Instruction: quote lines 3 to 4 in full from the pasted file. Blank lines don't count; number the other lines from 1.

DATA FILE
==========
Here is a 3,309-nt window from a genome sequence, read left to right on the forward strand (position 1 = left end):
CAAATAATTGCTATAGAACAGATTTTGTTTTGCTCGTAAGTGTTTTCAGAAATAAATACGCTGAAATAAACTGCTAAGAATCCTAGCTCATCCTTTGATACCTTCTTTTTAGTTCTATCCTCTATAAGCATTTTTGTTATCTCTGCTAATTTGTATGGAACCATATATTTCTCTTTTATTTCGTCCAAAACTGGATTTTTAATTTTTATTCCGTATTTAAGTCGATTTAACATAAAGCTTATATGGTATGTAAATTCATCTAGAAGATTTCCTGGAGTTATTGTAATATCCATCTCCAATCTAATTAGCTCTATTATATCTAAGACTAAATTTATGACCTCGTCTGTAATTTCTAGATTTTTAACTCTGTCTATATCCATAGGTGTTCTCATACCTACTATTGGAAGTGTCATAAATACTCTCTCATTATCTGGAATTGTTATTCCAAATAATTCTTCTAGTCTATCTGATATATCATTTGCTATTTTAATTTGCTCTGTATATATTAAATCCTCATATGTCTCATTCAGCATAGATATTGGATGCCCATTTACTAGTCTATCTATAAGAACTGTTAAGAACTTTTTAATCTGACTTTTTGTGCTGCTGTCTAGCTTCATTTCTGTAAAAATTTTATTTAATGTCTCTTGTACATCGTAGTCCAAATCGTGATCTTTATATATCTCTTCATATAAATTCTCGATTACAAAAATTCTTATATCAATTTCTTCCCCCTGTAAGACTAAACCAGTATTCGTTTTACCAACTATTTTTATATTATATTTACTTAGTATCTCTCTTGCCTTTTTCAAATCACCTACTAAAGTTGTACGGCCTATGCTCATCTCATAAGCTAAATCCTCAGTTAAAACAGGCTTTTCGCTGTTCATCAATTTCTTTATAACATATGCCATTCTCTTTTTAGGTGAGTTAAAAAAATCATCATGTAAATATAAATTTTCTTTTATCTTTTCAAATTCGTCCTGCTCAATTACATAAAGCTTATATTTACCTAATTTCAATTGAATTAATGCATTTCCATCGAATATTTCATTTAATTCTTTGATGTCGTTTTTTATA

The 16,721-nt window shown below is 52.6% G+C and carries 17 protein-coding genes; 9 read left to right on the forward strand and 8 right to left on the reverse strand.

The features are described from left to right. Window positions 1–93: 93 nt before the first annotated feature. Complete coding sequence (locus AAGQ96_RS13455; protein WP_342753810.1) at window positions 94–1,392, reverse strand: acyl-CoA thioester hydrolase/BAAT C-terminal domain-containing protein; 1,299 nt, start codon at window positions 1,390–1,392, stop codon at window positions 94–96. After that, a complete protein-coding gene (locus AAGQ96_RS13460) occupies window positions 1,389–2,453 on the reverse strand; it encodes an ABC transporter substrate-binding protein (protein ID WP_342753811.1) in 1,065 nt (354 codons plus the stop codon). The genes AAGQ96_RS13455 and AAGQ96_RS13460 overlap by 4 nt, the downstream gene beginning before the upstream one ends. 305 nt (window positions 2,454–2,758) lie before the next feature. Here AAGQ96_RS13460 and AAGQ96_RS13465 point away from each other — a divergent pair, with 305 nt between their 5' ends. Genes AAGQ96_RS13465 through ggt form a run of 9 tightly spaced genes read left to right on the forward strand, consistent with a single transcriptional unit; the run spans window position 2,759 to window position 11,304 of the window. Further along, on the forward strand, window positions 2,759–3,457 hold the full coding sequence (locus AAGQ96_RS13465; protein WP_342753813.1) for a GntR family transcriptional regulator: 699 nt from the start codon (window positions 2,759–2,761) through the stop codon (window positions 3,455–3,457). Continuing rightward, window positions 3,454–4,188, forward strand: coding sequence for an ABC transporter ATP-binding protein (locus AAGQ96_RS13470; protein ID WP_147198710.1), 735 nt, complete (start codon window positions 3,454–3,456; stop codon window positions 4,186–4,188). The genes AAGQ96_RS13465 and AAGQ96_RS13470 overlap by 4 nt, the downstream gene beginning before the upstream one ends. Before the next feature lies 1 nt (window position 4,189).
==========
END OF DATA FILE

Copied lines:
The 16,721-nt window shown below is 52.6% G+C and carries 17 protein-coding genes; 9 read left to right on the forward strand and 8 right to left on the reverse strand.

The features are described from left to right. Window positions 1–93: 93 nt before the first annotated feature. Complete coding sequence (locus AAGQ96_RS13455; protein WP_342753810.1) at window positions 94–1,392, reverse strand: acyl-CoA thioester hydrolase/BAAT C-terminal domain-containing protein; 1,299 nt, start codon at window positions 1,390–1,392, stop codon at window positions 94–96. After that, a complete protein-coding gene (locus AAGQ96_RS13460) occupies window positions 1,389–2,453 on the reverse strand; it encodes an ABC transporter substrate-binding protein (protein ID WP_342753811.1) in 1,065 nt (354 codons plus the stop codon). The genes AAGQ96_RS13455 and AAGQ96_RS13460 overlap by 4 nt, the downstream gene beginning before the upstream one ends. 305 nt (window positions 2,454–2,758) lie before the next feature. Here AAGQ96_RS13460 and AAGQ96_RS13465 point away from each other — a divergent pair, with 305 nt between their 5' ends. Genes AAGQ96_RS13465 through ggt form a run of 9 tightly spaced genes read left to right on the forward strand, consistent with a single transcriptional unit; the run spans window position 2,759 to window position 11,304 of the window. Further along, on the forward strand, window positions 2,759–3,457 hold the full coding sequence (locus AAGQ96_RS13465; protein WP_342753813.1) for a GntR family transcriptional regulator: 699 nt from the start codon (window positions 2,759–2,761) through the stop codon (window positions 3,455–3,457). Continuing rightward, window positions 3,454–4,188, forward strand: coding sequence for an ABC transporter ATP-binding protein (locus AAGQ96_RS13470; protein ID WP_147198710.1), 735 nt, complete (start codon window positions 3,454–3,456; stop codon window positions 4,186–4,188). The genes AAGQ96_RS13465 and AAGQ96_RS13470 overlap by 4 nt, the downstream gene beginning before the upstream one ends. Before the next feature lies 1 nt (window position 4,189).